"Don't worry," my friend Jim used to say. "You're not totally worthless--you can serve as a bad example." Today, as a counterpoint to my post-Labor Day post, an ode to workplace tyrants and bullies, and the "benefits" thereof. (Sorry, not naming names, eh.)
Most of us aren't in the working world terribly long before learning a lesson: No matter how tough your parents were, you have no idea what's in store once someone is paying you to obey, whether they're a freelance client or a full-time employer. There are maybe a half-dozen of them that stick out in my own career, ranging from garden-variety micromanager to full-on, desk-pounding, neck-vein-bulging maniac.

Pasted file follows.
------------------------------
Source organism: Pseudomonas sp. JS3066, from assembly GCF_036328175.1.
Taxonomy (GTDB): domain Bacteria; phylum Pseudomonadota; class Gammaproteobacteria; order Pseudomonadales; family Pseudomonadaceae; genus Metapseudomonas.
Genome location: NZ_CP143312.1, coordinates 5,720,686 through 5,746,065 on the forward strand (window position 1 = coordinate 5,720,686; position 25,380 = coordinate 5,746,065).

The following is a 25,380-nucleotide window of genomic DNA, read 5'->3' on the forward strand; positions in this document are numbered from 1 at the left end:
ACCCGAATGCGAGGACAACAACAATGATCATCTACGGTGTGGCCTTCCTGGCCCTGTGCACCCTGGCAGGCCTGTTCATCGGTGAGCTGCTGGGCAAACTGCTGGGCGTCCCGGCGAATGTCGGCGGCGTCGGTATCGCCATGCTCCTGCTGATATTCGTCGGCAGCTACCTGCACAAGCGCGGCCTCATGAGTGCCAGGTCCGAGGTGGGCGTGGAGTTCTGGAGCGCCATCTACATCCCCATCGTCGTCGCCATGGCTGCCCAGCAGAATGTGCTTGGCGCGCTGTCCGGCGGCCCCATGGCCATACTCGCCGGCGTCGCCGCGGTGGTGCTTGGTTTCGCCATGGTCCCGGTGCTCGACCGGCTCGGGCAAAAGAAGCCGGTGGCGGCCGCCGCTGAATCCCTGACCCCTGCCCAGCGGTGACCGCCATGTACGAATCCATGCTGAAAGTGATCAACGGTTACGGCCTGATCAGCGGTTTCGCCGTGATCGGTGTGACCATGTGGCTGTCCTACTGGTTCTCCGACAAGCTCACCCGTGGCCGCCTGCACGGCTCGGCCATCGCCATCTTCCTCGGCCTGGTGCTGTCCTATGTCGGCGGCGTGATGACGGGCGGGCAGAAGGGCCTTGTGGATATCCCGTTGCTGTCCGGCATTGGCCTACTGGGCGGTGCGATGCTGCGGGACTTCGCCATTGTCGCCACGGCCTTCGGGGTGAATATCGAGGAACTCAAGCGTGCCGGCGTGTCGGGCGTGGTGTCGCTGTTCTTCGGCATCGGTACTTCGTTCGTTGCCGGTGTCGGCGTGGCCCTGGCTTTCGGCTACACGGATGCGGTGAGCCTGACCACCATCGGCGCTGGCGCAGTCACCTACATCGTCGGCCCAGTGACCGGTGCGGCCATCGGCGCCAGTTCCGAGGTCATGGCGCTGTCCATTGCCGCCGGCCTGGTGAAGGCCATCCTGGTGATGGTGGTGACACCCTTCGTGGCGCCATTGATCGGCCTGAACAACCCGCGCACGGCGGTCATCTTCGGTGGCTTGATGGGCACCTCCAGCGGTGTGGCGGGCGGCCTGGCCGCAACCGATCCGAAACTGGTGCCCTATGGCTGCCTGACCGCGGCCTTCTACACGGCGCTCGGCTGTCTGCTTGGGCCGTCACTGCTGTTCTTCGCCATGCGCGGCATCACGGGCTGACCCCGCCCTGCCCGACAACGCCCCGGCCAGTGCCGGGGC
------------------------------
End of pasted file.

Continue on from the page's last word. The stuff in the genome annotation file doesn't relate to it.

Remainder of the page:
From a bully at my first job, I learned (daily) that titles don't necessarily equal talent, and vice versa, and so never to assume one from the other. Another taught me that tyrants can come in unassuming packages, a rule underscored by yesterday's parade of fools at the UN. And yet, several of the most-demanding managers, coworkers and clients were also the wisest, and pushed me to a higher standard, taught me innumerable tricks of the editorial and marketing trades, and provided insights about business in general. I guess you could describe such a dynamic as unpleasant but worthwhile--a rite of passage.
How you deal with the various incarnations of bossy behavior requires recognizing that what motivates you and deciding whether the best course of action is to stand your ground or catch the next bus. Because one thing is for sure: You're not going to change them.